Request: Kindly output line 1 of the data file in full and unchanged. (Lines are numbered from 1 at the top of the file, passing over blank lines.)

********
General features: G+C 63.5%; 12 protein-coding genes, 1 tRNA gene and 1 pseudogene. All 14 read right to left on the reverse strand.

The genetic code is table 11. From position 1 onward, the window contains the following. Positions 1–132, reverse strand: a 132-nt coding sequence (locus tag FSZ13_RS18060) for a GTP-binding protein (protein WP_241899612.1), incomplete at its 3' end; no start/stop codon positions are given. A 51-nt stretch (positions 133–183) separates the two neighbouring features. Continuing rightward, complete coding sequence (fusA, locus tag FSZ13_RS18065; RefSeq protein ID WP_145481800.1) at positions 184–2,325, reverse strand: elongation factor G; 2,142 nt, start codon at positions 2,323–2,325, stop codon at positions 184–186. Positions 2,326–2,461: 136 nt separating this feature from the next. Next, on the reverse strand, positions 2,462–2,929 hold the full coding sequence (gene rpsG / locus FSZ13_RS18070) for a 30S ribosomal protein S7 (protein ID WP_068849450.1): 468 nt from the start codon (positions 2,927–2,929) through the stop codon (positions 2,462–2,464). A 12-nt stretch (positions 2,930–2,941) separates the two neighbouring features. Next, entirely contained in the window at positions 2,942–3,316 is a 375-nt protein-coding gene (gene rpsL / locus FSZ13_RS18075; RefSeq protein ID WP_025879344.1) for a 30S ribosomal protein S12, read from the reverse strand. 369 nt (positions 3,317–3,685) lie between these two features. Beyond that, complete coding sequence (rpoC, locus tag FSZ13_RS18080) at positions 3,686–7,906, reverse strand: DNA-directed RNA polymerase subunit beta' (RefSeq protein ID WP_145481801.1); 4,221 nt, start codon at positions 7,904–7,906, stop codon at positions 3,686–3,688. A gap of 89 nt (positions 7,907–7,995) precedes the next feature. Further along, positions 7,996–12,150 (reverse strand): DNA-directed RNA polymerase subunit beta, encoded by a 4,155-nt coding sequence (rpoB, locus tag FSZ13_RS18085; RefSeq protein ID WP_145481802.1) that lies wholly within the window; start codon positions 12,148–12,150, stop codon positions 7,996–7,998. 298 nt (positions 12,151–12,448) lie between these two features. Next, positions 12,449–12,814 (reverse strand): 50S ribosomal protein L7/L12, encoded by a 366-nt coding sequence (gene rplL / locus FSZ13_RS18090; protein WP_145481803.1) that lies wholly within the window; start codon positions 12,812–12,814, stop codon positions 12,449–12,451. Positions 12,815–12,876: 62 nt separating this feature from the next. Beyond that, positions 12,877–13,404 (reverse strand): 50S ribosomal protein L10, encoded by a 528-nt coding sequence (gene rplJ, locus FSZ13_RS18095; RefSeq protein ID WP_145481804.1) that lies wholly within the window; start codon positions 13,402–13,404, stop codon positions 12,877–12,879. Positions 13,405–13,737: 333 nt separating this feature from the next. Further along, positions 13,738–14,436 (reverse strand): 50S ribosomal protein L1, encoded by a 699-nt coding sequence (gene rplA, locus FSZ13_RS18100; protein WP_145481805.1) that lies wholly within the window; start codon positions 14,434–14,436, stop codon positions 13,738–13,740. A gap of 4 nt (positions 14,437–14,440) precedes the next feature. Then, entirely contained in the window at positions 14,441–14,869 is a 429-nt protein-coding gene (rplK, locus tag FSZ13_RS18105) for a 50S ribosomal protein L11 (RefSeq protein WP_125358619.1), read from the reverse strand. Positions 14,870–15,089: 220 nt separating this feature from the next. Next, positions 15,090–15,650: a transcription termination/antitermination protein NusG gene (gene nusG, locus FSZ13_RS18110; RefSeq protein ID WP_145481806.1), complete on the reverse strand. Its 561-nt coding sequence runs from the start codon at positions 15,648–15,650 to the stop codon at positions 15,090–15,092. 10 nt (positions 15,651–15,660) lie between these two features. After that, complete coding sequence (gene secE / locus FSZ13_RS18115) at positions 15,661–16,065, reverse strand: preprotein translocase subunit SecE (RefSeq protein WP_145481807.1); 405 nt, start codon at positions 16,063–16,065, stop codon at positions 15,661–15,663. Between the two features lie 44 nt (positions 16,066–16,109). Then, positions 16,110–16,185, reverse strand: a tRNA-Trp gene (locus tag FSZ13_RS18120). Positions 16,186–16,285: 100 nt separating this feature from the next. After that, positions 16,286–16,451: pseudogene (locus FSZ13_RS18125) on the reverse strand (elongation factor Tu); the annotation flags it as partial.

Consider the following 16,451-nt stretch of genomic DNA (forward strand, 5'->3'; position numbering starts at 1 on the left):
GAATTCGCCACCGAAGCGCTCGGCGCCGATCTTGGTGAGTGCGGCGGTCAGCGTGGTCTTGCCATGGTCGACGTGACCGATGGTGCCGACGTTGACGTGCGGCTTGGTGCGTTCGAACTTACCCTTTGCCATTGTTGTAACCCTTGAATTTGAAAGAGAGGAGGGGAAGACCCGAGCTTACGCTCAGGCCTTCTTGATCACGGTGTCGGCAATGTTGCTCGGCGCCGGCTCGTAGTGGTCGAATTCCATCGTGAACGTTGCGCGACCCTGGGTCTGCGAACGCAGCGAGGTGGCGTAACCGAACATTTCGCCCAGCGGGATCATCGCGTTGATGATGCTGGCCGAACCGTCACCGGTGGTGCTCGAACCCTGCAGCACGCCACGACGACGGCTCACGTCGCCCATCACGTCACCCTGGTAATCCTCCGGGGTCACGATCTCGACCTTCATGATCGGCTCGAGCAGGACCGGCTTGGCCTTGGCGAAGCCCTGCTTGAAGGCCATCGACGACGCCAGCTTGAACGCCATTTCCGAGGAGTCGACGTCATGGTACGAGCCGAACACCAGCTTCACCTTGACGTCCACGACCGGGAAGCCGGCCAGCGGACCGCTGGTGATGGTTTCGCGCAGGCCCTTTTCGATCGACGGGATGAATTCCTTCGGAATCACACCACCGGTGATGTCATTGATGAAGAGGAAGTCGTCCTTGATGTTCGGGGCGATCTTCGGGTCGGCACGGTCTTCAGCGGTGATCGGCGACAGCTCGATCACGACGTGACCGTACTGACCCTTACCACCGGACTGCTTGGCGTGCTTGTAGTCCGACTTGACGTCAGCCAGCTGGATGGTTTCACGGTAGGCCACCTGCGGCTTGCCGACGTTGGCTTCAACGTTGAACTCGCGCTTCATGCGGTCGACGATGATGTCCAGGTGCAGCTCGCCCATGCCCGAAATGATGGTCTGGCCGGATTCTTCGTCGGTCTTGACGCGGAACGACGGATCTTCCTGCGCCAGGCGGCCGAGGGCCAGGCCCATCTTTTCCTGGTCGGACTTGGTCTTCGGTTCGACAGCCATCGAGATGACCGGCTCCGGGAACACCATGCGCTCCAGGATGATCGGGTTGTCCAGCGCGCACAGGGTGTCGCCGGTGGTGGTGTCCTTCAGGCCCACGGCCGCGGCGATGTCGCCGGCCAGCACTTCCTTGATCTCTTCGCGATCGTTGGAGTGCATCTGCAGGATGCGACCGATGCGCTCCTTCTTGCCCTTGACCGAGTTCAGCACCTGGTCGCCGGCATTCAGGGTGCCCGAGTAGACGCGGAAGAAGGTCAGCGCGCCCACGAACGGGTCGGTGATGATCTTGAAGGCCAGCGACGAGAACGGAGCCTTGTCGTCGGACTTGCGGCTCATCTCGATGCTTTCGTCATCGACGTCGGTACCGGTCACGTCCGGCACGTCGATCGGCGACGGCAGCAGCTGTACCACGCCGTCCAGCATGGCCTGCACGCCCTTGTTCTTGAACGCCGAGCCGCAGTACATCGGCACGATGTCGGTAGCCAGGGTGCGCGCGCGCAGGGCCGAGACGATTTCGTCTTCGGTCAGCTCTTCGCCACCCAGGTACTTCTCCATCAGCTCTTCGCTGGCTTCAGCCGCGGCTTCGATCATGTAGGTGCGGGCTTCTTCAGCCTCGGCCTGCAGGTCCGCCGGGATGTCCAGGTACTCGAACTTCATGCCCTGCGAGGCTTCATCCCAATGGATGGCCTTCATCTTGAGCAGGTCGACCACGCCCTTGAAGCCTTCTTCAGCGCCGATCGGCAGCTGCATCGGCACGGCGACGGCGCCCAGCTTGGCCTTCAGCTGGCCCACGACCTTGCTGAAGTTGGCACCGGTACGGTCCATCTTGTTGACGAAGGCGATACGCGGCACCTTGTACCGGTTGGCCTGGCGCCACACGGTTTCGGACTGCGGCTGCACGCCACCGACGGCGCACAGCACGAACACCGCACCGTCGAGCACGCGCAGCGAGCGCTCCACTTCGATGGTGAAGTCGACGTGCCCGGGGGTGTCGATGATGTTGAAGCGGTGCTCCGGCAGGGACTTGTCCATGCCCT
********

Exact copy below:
General features: G+C 63.5%; 12 protein-coding genes, 1 tRNA gene and 1 pseudogene. All 14 read right to left on the reverse strand.